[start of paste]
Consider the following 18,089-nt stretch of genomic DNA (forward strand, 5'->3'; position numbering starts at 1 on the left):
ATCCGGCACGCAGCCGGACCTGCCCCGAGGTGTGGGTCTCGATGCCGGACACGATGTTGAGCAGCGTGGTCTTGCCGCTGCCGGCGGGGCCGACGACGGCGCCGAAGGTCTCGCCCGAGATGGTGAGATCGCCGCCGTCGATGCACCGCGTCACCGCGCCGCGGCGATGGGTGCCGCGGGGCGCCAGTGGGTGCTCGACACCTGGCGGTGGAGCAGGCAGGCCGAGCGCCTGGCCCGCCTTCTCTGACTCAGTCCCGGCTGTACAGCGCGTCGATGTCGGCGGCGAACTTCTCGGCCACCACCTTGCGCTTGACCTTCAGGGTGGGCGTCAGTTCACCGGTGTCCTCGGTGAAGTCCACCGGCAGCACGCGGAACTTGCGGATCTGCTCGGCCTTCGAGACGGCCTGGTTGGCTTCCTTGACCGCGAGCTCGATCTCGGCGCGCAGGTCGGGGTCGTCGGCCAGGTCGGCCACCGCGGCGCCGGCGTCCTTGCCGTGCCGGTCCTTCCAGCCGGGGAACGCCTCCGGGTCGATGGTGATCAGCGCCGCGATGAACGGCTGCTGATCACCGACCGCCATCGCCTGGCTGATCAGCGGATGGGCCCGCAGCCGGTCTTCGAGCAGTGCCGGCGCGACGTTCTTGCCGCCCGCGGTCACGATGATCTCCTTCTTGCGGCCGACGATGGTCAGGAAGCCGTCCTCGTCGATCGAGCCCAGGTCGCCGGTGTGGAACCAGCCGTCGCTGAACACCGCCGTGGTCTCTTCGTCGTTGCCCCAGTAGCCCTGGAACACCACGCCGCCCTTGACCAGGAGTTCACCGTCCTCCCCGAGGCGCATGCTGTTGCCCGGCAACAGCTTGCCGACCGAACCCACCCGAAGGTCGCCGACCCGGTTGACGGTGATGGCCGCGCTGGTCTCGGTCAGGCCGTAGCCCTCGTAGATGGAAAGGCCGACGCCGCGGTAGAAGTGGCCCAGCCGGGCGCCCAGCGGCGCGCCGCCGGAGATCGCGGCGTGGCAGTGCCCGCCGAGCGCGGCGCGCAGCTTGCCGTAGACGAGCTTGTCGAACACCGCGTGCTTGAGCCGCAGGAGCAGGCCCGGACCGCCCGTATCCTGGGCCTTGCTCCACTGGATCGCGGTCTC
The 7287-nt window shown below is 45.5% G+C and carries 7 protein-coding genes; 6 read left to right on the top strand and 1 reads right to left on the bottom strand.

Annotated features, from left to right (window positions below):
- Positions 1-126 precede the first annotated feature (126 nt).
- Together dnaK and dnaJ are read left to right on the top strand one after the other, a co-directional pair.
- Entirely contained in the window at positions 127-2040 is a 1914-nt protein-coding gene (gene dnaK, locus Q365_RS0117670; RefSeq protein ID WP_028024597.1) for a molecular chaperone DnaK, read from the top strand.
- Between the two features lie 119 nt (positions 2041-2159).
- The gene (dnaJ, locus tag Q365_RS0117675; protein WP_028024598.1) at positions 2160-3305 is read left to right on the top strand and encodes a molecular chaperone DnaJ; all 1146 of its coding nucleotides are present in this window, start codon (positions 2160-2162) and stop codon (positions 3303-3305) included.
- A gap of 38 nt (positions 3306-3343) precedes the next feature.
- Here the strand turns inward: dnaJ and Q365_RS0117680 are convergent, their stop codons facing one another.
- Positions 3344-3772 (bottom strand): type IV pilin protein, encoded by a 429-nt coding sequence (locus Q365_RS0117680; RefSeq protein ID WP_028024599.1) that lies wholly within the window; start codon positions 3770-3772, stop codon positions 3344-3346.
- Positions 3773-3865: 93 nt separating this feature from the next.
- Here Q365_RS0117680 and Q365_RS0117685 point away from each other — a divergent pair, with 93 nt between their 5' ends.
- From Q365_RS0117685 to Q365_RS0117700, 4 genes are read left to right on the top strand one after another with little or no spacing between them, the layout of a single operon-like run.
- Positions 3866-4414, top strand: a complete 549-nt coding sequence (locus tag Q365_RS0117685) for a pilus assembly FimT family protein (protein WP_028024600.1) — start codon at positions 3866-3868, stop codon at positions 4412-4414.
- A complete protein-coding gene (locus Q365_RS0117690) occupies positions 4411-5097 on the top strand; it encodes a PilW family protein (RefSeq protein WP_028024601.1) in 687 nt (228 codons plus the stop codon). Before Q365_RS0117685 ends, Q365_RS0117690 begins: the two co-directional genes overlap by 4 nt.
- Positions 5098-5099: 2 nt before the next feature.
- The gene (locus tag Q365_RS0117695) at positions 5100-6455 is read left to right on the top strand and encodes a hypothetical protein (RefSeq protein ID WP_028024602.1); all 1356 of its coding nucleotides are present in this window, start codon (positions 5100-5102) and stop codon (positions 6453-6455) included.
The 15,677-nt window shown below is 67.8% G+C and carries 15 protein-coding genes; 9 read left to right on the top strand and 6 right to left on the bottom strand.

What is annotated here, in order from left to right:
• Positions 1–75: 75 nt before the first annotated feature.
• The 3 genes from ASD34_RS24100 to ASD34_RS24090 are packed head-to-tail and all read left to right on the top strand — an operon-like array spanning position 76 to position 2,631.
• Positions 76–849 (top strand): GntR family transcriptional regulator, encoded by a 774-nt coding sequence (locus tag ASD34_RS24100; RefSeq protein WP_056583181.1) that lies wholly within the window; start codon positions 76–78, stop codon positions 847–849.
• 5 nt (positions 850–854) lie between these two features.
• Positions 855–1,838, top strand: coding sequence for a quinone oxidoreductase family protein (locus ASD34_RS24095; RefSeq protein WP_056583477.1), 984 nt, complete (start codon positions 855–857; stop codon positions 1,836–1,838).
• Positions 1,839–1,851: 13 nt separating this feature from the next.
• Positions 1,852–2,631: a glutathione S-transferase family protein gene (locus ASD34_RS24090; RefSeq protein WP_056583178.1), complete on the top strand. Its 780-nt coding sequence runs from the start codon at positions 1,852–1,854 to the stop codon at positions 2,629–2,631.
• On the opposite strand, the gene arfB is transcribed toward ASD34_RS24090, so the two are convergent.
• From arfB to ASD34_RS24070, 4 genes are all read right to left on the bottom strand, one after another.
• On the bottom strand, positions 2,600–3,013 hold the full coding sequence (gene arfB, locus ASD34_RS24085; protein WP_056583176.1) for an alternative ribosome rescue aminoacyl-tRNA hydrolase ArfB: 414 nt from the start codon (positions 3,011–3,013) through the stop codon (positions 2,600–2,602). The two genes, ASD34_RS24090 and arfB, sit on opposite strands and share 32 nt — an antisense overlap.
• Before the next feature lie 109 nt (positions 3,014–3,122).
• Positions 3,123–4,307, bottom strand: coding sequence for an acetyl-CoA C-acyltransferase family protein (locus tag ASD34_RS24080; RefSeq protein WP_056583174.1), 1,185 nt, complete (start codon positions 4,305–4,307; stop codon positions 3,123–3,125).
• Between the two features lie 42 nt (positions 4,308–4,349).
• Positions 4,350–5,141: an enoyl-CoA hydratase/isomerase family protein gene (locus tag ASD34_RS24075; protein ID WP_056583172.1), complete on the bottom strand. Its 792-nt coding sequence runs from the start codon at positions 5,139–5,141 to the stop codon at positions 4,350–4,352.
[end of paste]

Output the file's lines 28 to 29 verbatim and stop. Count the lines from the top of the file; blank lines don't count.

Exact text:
• Positions 1,852–2,631: a glutathione S-transferase family protein gene (locus ASD34_RS24090; RefSeq protein WP_056583178.1), complete on the top strand. Its 780-nt coding sequence runs from the start codon at positions 1,852–1,854 to the stop codon at positions 2,629–2,631.
• On the opposite strand, the gene arfB is transcribed toward ASD34_RS24090, so the two are convergent.